Women usually prioritise everyone’s health over their own. In 2020, it’s time to put our health first. A midlife checkup will provide you and your General Practitioner (GP) with an opportunity to discuss your family medical history, evaluate your current health condition and screen for potential future problems. It also provides a valuable baseline for monitoring the many “normal” physical and hormonal changes you go through as you age.
Get checked out
The number of health tests and screenings you need to keep track of in your 40s may seem overwhelming, but they are an important regimen to establish. Most GPs will offer ‘over 40s’ a free health check in the UK, the so-called ‘M.O.T.’ (a test designed to check that your car meets the minimum acceptable road safety and environmental standards requirements). It usually includes measuring and evaluating your weight, height, BMI, blood pressure and cholesterol but is also an opportunity to chat with your doctor about any health concerns you may have.
Here are the most important exams you should not skip if you want to keep ‘your engine’ running smoothly.
Hypertension does not exhibit symptoms, so it is important to check your blood pressure regularly, especially at midlife, as its the risk of high pressure increases with age. If your blood pressure is above 120/80mmHg, it’s too high. If you’re over 40, have your level checked at least once every five years by your GP or practice nurse. Hypertension is a fairly reliable indicator of cardiovascular disease, especially in women who have used oral contraceptives or who are in the post-menopause. Fortunately, you can lower your blood pressure through diet, exercise, and medication.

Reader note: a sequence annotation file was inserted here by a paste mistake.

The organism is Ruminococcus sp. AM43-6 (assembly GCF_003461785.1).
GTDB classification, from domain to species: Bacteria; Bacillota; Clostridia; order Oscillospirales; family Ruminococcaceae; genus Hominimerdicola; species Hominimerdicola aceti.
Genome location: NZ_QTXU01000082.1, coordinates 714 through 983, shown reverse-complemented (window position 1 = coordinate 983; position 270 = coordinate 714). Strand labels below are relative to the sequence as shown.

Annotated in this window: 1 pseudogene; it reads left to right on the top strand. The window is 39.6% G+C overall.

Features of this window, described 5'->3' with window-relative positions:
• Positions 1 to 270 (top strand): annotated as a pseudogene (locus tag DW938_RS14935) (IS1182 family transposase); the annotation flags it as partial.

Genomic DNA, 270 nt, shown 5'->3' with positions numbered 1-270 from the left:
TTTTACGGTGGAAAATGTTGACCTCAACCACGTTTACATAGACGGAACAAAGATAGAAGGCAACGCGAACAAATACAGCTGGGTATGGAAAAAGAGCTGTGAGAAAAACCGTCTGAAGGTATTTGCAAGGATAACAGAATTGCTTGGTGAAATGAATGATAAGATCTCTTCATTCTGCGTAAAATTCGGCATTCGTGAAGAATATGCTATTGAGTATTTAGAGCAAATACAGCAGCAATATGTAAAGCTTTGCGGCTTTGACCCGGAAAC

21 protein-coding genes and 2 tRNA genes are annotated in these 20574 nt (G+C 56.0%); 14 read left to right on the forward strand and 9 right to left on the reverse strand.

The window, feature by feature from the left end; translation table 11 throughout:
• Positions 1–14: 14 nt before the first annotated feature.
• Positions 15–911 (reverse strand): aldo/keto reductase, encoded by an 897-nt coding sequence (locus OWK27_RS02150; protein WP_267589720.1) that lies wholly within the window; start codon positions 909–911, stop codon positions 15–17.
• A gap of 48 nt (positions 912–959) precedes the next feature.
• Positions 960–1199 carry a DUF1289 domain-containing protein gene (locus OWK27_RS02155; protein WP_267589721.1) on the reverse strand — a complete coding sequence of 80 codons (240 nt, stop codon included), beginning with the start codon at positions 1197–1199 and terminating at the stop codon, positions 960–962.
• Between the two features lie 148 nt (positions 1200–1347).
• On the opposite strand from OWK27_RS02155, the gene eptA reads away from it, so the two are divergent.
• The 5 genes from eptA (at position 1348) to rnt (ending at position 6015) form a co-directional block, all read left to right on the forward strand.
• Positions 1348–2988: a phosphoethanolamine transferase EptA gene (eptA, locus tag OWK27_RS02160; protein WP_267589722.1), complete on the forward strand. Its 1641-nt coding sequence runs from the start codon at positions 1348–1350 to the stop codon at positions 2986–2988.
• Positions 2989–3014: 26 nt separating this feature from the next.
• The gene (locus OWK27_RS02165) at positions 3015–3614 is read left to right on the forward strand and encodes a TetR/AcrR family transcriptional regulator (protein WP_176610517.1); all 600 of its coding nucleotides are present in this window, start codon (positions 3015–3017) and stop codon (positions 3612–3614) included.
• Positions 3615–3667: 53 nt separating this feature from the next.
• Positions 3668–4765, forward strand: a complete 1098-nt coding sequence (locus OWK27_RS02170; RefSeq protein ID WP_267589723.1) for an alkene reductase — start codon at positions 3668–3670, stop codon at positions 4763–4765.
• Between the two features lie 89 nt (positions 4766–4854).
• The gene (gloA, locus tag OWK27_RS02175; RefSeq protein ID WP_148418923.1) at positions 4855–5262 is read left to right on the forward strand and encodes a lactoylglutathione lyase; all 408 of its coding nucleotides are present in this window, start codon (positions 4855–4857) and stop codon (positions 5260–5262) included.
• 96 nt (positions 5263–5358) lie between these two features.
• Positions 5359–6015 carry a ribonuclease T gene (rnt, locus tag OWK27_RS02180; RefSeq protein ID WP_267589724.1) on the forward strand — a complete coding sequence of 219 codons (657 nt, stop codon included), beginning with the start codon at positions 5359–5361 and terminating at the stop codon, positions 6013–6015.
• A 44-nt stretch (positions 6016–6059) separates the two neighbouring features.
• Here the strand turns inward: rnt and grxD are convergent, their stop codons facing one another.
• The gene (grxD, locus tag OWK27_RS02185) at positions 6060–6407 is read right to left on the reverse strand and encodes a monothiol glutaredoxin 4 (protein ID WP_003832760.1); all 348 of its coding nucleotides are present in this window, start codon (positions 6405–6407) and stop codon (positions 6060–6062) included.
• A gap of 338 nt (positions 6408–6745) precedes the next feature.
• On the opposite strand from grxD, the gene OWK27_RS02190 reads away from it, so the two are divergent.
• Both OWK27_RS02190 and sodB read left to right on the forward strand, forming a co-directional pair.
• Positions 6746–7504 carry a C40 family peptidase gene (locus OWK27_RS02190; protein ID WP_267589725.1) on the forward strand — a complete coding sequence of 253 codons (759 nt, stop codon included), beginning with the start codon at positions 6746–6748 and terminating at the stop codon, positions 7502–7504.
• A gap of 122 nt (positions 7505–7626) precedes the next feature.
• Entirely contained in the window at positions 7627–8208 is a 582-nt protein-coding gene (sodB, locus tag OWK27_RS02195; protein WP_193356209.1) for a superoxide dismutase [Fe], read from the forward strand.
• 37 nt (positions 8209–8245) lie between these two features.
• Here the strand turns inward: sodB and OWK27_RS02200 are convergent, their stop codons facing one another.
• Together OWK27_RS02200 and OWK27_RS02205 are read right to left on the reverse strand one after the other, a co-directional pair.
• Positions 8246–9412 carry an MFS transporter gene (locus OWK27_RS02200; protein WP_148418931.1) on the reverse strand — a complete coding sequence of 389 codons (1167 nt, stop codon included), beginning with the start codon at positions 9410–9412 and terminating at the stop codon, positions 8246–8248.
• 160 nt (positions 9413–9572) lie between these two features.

It should be tested every five years. Cholesterol tests typically measure the total cholesterol, low-density lipoprotein (LDL) and high-density lipoprotein (HDL). Measured through a simple finger-prick blood test, your total cholesterol level should be below 5mol/L. Equally important is the ratio of bad (LDL) cholesterol to good (HDL) cholesterol. Protect yourself by changing your diet and taking your medications.
Sugar levels should be low. For anyone who is overweight or has a family history of diabetes, a midlife check-up should include glucose/insulin testing. Impaired glucose function (diabetes mellitus) is associated with and a known contributor to many other health problems, including excess weight, hypertension, hormone imbalance, and accelerated ageing. According to Healthline, Prediabetes and Type 2 diabetes (formerly called adult-onset diabetes, but now found in younger age groups as well) have become so common that they are considered to be nearly epidemic. In non-diabetics, readings should be 4.0 to 5.9mol/L before meals, rising to no more than 7.8mol/L 90mins after eating. Also, work out your Body Mass Index (BMI). A high waist measurement is also a risk factor for diabetes: women should measure less than 31.5in; men less than 37in.
Most women associate menopause with a decline in ovarian function, primarily resulting from decreasing estrogen levels. But the transition from pre-to post-menopause can be longer than you expect and is far more complex than that. In addition, most healthcare practitioners agree that reproductive ageing precedes menopause by at least 10 years.